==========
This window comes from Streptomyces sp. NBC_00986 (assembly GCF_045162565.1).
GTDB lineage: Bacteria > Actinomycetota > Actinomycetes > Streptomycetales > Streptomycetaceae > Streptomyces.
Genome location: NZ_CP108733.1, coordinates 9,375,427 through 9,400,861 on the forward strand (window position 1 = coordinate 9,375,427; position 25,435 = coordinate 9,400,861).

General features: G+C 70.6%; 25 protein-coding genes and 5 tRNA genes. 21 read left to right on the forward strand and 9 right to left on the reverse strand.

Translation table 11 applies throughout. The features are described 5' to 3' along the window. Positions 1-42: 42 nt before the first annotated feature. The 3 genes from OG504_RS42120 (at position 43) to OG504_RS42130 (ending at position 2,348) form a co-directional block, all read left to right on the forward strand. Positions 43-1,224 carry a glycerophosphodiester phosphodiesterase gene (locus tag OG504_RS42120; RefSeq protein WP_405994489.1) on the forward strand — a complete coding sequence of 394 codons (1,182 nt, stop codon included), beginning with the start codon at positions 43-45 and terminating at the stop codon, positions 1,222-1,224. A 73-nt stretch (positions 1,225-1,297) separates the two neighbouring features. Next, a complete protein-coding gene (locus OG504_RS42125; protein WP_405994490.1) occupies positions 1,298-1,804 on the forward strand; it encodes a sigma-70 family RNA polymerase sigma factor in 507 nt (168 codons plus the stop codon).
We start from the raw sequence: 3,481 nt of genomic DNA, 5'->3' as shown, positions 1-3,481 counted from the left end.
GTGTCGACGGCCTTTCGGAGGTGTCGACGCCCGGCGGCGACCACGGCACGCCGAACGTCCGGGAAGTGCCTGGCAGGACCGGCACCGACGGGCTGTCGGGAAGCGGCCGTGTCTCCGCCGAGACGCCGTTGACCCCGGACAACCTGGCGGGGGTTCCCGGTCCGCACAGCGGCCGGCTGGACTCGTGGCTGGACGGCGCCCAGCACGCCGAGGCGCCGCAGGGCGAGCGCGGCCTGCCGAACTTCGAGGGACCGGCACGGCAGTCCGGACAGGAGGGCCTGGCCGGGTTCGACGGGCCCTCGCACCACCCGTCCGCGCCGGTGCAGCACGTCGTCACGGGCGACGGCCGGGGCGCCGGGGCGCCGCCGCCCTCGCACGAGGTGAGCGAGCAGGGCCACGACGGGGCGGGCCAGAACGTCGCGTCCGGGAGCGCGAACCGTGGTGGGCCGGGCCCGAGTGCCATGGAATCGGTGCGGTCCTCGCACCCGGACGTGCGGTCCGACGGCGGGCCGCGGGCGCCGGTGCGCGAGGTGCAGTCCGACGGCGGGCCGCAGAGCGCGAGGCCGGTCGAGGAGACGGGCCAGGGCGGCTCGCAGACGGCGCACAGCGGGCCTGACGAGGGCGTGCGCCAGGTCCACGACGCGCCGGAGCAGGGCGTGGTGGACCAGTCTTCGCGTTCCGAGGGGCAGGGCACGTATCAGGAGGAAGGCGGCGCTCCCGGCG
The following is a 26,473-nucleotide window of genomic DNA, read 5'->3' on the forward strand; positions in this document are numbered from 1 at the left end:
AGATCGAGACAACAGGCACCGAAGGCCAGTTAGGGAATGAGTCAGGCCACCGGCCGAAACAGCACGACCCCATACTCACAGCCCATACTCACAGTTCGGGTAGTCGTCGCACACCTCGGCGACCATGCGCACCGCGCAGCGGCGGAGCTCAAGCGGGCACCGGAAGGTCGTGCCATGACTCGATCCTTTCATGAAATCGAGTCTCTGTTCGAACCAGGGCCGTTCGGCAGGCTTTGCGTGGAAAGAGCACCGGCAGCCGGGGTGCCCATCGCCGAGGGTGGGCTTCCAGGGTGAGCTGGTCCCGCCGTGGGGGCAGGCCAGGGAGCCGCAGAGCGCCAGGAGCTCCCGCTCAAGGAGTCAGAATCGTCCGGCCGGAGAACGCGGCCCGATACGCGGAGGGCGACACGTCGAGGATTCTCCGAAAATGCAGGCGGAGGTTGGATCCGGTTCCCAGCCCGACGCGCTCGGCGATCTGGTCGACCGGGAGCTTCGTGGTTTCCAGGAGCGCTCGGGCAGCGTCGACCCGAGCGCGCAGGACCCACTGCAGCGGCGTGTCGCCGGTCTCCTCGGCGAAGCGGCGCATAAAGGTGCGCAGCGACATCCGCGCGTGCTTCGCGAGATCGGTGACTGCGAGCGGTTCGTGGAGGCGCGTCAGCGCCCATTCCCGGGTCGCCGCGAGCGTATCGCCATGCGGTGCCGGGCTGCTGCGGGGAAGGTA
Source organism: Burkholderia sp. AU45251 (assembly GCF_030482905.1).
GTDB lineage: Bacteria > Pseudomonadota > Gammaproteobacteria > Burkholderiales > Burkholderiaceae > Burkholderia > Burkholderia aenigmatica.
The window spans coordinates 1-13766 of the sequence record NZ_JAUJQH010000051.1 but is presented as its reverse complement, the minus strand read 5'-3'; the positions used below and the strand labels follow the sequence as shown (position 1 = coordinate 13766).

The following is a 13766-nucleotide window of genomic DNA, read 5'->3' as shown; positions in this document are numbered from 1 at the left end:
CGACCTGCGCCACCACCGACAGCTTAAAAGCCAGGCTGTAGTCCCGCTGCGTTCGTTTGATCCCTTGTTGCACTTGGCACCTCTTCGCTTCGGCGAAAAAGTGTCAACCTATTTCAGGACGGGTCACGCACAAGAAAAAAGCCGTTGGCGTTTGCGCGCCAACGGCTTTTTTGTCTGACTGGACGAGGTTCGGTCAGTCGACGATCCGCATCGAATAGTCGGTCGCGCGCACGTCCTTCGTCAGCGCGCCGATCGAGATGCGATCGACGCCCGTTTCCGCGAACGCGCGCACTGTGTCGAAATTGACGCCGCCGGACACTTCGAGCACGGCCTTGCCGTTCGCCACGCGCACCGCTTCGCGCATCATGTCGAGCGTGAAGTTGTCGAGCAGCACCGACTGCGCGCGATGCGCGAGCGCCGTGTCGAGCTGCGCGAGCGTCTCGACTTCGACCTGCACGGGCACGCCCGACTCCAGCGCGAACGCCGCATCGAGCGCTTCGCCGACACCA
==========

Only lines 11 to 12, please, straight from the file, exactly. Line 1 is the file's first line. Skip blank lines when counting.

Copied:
GTDB lineage: Bacteria > Pseudomonadota > Gammaproteobacteria > Burkholderiales > Burkholderiaceae > Burkholderia > Burkholderia aenigmatica.
The window spans coordinates 1-13766 of the sequence record NZ_JAUJQH010000051.1 but is presented as its reverse complement, the minus strand read 5'-3'; the positions used below and the strand labels follow the sequence as shown (position 1 = coordinate 13766).